Prince Lasha's Inside-Outside Story
AAJ: You mentioned earlier Charles Moffett and Charnett; did you have much contact with the Moffett kids as they were coming up?
PL: They were in the lovely home of MacArthur Avenue, right off the freeway. I have a lovely photo of Charnett when he was studying bass and he was playing a quarter bass. I'm playing soprano, and Charles and his son Codaryl are playing drums. I used to do that all the time with then, and he always had his sons playing at different religious places. And then I had [Charles] Moffett playing with me on gigs too, and he had a school too. He and I both taught at the Unified School District in Berkeley for a few years, and we had that trombone player who plays seashells and was in the Saturday Night Live band. So we taught at Odyssey, this school for kids who couldn't get along with their parents we taught music there.
Charnett and I rehearsed for hours, and my mother would come to visit me from Texas and say "you gotta quit that because you're gonna kill that little boy. We kept on going and later on I came to New York with Ornette and went to the Ladies' Fort, and the whole family was playing there.
AAJ: Your kids are about the same age as the Moffett kids, right? Did they play together?
PL: They were a little older. I played with the Moffett family, continued to play with them over the years. That's why I recorded with Charnett, because he told me "I've found the missing link; it took me a while, but I found it, and he was referring to that photo of him and me [Prince had spoken of a photo of the young Charnett on a quarter-size bass standing next to Lasha]. I was really glad to have played with so many great bass players.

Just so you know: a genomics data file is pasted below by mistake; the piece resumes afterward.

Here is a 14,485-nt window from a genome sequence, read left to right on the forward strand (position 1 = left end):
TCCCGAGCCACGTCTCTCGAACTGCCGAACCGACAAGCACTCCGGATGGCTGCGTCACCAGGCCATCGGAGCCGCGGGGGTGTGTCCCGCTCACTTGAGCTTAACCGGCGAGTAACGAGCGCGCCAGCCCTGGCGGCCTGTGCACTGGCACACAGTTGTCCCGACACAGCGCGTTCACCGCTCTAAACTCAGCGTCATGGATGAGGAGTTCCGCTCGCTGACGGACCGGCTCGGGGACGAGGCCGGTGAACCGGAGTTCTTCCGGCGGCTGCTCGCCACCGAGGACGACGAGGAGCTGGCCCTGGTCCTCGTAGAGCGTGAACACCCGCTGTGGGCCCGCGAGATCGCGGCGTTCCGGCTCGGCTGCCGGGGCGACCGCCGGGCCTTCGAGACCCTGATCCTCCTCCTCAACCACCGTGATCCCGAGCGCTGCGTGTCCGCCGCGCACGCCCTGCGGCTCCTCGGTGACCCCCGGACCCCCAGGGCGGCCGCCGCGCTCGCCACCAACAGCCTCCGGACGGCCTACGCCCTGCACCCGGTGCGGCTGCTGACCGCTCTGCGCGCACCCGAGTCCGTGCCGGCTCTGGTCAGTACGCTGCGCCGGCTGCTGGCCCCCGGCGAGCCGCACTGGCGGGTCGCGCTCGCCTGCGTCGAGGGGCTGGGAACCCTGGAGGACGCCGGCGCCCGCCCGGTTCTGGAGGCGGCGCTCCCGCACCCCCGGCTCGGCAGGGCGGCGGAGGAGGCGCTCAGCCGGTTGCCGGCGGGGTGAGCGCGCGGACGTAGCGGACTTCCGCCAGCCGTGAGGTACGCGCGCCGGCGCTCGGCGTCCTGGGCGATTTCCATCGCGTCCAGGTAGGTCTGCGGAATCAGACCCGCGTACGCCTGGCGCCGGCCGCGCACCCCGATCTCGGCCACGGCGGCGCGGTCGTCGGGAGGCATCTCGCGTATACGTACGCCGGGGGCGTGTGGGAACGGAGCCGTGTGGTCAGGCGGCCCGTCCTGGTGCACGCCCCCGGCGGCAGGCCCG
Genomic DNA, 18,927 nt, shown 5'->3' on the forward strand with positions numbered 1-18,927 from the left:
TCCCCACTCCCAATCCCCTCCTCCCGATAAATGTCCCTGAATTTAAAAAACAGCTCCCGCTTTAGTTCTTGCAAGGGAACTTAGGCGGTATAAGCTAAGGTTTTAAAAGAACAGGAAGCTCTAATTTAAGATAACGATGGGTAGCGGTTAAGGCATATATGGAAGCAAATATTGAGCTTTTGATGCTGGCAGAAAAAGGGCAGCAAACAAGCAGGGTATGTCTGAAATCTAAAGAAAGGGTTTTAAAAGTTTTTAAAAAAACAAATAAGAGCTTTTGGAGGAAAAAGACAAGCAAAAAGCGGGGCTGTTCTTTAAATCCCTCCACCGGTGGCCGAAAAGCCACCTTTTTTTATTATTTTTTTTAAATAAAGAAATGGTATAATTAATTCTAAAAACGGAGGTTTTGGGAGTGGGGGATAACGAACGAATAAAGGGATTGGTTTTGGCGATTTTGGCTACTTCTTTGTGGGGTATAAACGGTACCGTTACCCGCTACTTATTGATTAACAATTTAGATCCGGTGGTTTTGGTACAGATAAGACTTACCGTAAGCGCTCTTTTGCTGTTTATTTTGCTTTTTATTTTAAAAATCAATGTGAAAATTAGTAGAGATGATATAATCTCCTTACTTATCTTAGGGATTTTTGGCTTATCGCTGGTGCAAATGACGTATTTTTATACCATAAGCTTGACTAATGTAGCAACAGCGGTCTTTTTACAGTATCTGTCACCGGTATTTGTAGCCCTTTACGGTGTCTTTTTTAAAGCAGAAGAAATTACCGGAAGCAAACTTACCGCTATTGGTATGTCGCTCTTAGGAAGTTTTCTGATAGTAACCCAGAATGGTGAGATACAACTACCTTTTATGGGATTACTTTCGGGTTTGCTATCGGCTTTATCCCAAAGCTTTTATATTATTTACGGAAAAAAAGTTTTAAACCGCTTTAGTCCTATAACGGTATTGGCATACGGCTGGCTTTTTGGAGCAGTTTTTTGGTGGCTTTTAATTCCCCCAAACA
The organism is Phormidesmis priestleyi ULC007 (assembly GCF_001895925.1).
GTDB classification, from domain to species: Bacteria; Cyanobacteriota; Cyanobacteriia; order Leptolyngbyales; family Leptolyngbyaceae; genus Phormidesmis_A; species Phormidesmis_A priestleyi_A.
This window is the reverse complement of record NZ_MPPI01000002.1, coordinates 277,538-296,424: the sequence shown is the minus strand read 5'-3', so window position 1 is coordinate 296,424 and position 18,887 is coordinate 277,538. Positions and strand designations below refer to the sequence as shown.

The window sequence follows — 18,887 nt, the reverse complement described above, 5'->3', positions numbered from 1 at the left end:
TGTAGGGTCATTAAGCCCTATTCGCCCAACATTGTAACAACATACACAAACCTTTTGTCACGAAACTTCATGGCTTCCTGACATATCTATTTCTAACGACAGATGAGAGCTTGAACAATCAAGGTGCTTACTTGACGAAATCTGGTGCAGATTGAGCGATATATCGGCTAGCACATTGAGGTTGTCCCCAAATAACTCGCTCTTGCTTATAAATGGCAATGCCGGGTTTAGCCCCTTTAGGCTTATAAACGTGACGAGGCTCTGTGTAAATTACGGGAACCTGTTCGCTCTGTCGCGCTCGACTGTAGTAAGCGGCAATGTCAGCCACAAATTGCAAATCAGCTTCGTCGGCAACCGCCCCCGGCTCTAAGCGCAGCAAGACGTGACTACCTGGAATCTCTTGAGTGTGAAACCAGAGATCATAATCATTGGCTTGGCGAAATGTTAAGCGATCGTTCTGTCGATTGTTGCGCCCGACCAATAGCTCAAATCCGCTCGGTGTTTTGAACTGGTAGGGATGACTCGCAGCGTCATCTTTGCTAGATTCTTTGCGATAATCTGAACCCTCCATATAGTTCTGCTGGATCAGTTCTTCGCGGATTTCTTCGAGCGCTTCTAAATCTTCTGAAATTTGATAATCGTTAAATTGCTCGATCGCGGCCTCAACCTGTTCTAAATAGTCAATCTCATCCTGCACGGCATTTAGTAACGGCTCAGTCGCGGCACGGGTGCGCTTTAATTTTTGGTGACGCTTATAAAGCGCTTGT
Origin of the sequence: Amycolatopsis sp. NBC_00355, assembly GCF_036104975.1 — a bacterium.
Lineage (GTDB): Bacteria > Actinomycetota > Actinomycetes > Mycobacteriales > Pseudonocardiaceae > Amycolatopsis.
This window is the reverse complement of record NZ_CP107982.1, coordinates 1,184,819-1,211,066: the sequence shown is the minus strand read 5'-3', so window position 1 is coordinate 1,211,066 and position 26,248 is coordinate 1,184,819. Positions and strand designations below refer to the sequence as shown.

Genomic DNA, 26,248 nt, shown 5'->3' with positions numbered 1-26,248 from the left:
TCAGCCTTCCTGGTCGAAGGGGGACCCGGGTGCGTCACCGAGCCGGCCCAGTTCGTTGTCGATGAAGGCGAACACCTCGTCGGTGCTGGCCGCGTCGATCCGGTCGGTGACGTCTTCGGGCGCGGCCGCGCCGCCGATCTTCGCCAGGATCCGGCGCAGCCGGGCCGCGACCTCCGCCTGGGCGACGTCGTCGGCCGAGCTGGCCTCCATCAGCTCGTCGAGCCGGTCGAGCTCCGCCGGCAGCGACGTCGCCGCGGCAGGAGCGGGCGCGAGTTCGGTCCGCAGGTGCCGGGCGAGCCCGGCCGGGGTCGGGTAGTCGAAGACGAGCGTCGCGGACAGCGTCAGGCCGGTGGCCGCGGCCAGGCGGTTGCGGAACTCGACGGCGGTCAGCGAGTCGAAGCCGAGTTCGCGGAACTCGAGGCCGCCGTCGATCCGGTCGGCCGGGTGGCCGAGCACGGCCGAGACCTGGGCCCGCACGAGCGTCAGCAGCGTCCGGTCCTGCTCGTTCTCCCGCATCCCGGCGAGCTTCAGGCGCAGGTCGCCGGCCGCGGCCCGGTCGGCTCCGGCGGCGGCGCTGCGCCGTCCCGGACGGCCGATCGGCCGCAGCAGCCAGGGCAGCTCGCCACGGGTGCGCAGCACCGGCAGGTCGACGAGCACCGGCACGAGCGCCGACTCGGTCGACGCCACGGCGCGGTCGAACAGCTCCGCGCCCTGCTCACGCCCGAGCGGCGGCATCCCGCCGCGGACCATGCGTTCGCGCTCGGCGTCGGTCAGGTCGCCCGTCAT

AAJ: As far as your sons playing music, could you go through and tell me their names and what they play?
PL: Well, there's one son who has the same name as me, and he plays the drums, and all he did was rehearse with Odean Pope and [Cecil] Bridgewater, and he rehearsed with Max Roach for twenty years. That's why he came here and did a gig to raise money for Max, who isn't very well. Bridgewater is his close friend, and Odean is mine, and he worked with me and Woody Shaw in Europe and California. Anthony Lasha plays flute, and there's William Lasha in Texas, who plays drums and reminds me of Philly Joe Jones.
The Moffetts have a trumpet player, Mondre, and he's the oldest of the boys. He played with me and my son a bit, with Carl J. C. Garrett on tenor. We're going to record my composition "Mandela, Martin and Malcolm together [Lasha pauses to play it on baritone].
AAJ: Did you teach your sons?
PL: Yes, my whole family, brothers and everything. See, I'm older than dirt! That takes me back to Buster Smith, Red Garland and Fathead Newman, back when Ray Charles was learning how to play, and Andy Kirk and the Clouds of Joy. I've already visited King Tut, and now I'm back for another round!
Prince Lasha/Odean Pope, The Mystery of Prince Lasha (CIMP, 2005)
Dennis Gonzalez and Prince Lasha, Witness (Daagnim, 1983)
Prince Lasha and Weber Armstrong, And Now Music (Daagnim, 1983)
Prince Lasha, Firebirds Live (Birdseye, 1974)
Prince Lasha/Sonny Simmons, Firebirds (Contemporary-OJC, 1967)
Prince Lasha, Insight (CBS, 1966)
Prince Lasha, Inside Story (Enja-Inner City, 1965)
Eric Dolphy, Conversations (FM-Fresh Sound, 1963)
Elvin Jones/Jimmy Garrison Sextet, Illumination (Impulse!, 1963)
Prince Lasha/Sonny Simmons, The Cry! (Contemporary-OJC, 1962)
Related Article: Encore: Prince Lasha (2004)